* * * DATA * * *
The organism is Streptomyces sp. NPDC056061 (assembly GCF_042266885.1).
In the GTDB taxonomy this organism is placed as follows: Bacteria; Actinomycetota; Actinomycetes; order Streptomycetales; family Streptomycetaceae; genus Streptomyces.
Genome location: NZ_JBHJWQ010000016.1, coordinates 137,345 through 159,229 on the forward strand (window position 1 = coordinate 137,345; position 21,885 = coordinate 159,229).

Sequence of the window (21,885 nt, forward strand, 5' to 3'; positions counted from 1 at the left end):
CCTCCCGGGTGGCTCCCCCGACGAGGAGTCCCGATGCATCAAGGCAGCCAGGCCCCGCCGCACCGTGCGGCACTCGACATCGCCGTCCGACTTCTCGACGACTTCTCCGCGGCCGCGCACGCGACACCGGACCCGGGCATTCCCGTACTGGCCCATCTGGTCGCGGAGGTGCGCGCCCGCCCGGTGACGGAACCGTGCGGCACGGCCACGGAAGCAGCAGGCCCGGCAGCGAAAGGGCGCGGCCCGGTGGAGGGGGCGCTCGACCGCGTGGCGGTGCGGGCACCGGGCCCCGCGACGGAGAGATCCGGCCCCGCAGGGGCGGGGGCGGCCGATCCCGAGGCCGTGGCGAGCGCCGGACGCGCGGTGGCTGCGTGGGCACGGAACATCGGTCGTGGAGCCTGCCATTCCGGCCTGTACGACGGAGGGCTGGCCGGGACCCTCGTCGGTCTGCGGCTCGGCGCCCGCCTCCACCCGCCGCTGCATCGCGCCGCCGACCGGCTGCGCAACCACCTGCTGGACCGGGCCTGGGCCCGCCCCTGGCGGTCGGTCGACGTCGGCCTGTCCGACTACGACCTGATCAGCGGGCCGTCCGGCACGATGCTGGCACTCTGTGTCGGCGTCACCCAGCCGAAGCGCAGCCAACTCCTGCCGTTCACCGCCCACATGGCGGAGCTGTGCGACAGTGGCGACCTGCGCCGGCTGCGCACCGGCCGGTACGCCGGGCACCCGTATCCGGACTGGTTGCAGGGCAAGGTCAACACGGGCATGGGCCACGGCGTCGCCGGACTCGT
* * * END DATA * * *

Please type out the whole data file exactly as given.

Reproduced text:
The organism is Streptomyces sp. NPDC056061 (assembly GCF_042266885.1).
In the GTDB taxonomy this organism is placed as follows: Bacteria; Actinomycetota; Actinomycetes; order Streptomycetales; family Streptomycetaceae; genus Streptomyces.
Genome location: NZ_JBHJWQ010000016.1, coordinates 137,345 through 159,229 on the forward strand (window position 1 = coordinate 137,345; position 21,885 = coordinate 159,229).

Sequence of the window (21,885 nt, forward strand, 5' to 3'; positions counted from 1 at the left end):
CCTCCCGGGTGGCTCCCCCGACGAGGAGTCCCGATGCATCAAGGCAGCCAGGCCCCGCCGCACCGTGCGGCACTCGACATCGCCGTCCGACTTCTCGACGACTTCTCCGCGGCCGCGCACGCGACACCGGACCCGGGCATTCCCGTACTGGCCCATCTGGTCGCGGAGGTGCGCGCCCGCCCGGTGACGGAACCGTGCGGCACGGCCACGGAAGCAGCAGGCCCGGCAGCGAAAGGGCGCGGCCCGGTGGAGGGGGCGCTCGACCGCGTGGCGGTGCGGGCACCGGGCCCCGCGACGGAGAGATCCGGCCCCGCAGGGGCGGGGGCGGCCGATCCCGAGGCCGTGGCGAGCGCCGGACGCGCGGTGGCTGCGTGGGCACGGAACATCGGTCGTGGAGCCTGCCATTCCGGCCTGTACGACGGAGGGCTGGCCGGGACCCTCGTCGGTCTGCGGCTCGGCGCCCGCCTCCACCCGCCGCTGCATCGCGCCGCCGACCGGCTGCGCAACCACCTGCTGGACCGGGCCTGGGCCCGCCCCTGGCGGTCGGTCGACGTCGGCCTGTCCGACTACGACCTGATCAGCGGGCCGTCCGGCACGATGCTGGCACTCTGTGTCGGCGTCACCCAGCCGAAGCGCAGCCAACTCCTGCCGTTCACCGCCCACATGGCGGAGCTGTGCGACAGTGGCGACCTGCGCCGGCTGCGCACCGGCCGGTACGCCGGGCACCCGTATCCGGACTGGTTGCAGGGCAAGGTCAACACGGGCATGGGCCACGGCGTCGCCGGACTCGT